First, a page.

The phrase “Check your privilege” has been used ubiquitously to suggest that there are some who are given everything, while the rest of society must languish in squalor. It is primarily used by social justice adherents to suggest that one’s race, socioeconomic status while being raised, religion, and sexual preference dictate the kind of life one enjoys. Recently, on social media, a story emerged of a teacher teaching this principle to his students. The truthfulness of the story is irrelevant here.
Teacher Fired for Bible in Classroom
Marine Gets Banned for Complaining About Pro-Islam Lesson
The two links above are just a sampling of issues popping up in schools all over the US regarding religion. The theme seems similar across all the stories: It’s okay to teach and advocate for religion, as long as it’s Islam, not Christianity. I’m not going to rant about separation of church and state (that phrase does not exist in the US constitution). What does bother us here at Mirused is seeing such an asymmetrical balance. The United States were founded on certain specific principles. Among them was that of acceptance of varying and different beliefs. We have no problem if a school wants to focus a short unit on a religion in a social studies class. However, it must be balanced.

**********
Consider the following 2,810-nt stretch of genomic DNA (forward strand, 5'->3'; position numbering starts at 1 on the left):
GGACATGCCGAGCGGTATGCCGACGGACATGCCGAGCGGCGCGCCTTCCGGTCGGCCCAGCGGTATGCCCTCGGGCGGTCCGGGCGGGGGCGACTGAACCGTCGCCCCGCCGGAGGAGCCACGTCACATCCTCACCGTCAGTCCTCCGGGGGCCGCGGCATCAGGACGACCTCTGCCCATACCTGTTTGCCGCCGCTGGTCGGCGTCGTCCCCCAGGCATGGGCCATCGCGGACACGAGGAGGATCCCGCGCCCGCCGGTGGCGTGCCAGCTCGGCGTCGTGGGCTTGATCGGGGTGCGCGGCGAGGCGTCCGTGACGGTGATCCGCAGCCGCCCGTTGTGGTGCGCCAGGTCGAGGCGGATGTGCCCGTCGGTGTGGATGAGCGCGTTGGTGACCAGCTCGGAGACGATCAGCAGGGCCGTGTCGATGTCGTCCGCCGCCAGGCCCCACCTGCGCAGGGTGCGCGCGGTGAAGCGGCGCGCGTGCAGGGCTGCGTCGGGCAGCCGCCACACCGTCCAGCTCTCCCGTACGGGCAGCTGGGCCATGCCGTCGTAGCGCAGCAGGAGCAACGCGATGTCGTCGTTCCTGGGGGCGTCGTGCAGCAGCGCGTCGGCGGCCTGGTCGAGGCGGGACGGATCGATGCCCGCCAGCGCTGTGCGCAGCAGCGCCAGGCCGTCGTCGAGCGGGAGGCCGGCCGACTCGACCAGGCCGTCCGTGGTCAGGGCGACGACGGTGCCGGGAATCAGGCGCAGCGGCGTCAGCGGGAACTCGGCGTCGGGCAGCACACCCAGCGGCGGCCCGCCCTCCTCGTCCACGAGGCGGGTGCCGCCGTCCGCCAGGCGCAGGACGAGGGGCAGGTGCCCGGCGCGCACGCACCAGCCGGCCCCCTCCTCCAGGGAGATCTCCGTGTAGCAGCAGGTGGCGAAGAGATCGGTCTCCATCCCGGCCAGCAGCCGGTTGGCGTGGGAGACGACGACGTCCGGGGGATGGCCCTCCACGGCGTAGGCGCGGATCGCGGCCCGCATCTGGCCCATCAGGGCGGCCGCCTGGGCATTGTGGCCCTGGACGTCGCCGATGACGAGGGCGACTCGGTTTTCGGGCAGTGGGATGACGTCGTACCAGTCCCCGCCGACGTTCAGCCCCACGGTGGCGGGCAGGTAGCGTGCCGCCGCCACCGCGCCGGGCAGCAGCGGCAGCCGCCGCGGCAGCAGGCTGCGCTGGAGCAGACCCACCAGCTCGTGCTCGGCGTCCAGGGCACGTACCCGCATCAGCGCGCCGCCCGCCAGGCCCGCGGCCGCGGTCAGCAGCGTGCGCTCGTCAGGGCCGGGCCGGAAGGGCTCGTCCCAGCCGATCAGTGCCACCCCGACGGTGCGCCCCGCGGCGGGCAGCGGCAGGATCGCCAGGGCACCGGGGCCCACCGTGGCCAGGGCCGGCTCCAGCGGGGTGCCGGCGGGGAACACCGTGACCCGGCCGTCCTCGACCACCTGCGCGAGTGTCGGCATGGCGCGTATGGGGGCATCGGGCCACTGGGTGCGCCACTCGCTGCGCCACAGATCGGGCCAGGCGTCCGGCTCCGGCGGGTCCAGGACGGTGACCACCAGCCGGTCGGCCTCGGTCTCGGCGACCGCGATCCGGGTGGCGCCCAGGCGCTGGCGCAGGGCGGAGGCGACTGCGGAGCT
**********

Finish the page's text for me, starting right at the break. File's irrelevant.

“How’d you know I was texting?”
“No one looks down at their glowing lap and smiles unless they’re either texting or suffering from some really strange effects from exposure to radiation.”
If you’re a teacher, odds are you've experienced this phenomenon we like to call Texting Subtle Syndrome (TSS). When everyone was on a Nokia, I had kids who could keep their hands in their pockets and text by the feel of the buttons and counting the number of times they hit each one. Now we live in a world of smart phones, which ironically results in less intelligent and subtle ways for students to text in class.
When the TV rolled into class on the mobile cart, we knew it was going to be a special day. When we got to write on the overhead projector, we were secretly superior to our classmates. Now if a teacher uses those, he or she gets laughed out of the room, and not just by students.
Technology is progressing at an ever increasing rate. Most classrooms have digital projectors in them. Most students (in secondary levels, anyway) have some sort of personal device. Unfortunately, many teachers are not only NOT keeping up with it, but some are even actively resisting the use of technology in their classes.
Results from SAGE testing are pouring in with students (3rd through 12th grade) in some districts shown to score around 28%. As if scores this low weren't troubling enough, individuals overseeing this testing are assuring us that the tests aren't measuring content mastery, but career and college readiness.
First question: if the content is not preparing students for college and eventual careers, what exactly is its purpose? (Not to mention the fact that the current job market will be vastly different when they graduate and may include job categories that don’t even exist yet.)